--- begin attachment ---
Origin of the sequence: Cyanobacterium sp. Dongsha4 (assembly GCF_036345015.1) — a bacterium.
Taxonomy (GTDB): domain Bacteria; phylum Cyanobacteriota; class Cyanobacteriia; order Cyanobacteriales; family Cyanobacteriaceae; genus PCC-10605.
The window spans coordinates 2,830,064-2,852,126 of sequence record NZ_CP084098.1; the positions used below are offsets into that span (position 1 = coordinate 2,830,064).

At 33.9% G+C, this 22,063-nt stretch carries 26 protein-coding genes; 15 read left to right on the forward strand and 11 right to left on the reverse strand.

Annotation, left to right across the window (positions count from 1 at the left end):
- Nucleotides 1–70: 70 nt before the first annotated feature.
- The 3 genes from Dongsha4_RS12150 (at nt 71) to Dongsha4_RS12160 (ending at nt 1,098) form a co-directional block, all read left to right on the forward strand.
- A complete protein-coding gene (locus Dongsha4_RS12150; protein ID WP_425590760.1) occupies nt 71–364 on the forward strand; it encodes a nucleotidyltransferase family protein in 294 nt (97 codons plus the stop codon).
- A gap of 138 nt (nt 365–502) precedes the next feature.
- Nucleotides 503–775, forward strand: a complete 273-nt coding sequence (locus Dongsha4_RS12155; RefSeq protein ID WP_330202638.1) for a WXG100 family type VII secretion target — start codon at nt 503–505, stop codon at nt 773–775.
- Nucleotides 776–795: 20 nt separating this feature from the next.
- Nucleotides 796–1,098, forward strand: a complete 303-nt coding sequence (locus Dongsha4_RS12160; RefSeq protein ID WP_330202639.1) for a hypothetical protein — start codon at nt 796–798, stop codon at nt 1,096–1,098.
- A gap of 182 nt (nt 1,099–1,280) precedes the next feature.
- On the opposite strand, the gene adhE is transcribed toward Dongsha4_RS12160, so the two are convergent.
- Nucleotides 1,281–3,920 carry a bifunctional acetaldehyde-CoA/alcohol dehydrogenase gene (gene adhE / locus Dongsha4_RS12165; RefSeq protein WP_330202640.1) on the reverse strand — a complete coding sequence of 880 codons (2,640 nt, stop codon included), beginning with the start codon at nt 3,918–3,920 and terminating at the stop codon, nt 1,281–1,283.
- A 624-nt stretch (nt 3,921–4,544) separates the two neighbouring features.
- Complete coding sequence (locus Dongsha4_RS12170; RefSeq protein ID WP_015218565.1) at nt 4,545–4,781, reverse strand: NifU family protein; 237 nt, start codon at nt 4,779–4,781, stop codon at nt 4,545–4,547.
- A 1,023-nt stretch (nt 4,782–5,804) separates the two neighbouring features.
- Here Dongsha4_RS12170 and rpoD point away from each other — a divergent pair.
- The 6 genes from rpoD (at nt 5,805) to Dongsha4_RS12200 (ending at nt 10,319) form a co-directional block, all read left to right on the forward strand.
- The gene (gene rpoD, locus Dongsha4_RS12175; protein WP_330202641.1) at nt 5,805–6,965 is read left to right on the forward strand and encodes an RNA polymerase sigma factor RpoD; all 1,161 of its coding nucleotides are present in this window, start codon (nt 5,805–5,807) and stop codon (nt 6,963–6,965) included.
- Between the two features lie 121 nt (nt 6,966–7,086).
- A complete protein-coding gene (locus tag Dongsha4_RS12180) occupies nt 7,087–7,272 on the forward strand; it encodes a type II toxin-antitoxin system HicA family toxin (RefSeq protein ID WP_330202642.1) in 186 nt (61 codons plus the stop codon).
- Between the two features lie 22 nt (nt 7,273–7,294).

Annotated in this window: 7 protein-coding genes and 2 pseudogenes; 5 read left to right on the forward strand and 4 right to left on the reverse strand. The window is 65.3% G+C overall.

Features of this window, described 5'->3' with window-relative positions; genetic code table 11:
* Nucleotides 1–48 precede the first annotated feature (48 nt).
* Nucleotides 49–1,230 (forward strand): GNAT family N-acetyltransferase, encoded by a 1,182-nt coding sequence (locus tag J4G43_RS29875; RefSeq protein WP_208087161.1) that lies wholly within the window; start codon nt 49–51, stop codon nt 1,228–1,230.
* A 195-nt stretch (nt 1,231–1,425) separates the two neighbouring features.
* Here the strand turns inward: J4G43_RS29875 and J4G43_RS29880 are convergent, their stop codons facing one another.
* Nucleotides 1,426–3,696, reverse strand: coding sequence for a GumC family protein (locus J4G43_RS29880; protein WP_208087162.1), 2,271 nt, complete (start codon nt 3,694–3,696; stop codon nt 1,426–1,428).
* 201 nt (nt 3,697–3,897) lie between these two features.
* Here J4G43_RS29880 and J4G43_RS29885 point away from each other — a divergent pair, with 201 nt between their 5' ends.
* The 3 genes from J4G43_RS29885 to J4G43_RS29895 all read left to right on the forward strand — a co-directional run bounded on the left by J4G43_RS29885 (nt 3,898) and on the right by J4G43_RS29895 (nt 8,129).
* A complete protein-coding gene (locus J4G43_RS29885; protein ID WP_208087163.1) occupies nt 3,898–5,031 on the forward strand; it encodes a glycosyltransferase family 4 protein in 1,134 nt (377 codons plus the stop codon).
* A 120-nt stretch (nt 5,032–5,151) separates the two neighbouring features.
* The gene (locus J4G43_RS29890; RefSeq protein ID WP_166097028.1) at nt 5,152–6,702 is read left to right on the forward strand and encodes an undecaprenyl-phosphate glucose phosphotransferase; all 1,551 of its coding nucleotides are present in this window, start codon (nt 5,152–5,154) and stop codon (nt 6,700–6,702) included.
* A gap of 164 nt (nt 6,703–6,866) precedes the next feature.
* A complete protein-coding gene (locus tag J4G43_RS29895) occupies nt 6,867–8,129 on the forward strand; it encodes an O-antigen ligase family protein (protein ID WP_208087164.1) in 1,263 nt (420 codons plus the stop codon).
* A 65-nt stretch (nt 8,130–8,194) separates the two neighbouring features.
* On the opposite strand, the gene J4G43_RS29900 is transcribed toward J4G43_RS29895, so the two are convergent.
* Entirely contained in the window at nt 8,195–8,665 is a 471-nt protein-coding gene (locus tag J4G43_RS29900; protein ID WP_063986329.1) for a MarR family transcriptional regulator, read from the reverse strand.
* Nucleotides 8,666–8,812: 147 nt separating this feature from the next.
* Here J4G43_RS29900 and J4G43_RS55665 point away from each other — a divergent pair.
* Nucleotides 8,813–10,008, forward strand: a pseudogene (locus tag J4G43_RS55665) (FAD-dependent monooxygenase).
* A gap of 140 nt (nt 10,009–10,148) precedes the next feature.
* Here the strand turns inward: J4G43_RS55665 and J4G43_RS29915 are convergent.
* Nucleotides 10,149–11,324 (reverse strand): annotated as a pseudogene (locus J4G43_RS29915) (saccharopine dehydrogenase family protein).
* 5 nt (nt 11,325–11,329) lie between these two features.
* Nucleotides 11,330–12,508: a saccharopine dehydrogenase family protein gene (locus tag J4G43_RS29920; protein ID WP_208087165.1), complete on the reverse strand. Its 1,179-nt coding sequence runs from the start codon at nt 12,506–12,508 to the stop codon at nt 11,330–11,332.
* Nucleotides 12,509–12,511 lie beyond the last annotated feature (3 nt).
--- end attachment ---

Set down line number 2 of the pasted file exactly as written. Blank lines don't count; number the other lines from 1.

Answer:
Taxonomy (GTDB): domain Bacteria; phylum Cyanobacteriota; class Cyanobacteriia; order Cyanobacteriales; family Cyanobacteriaceae; genus PCC-10605.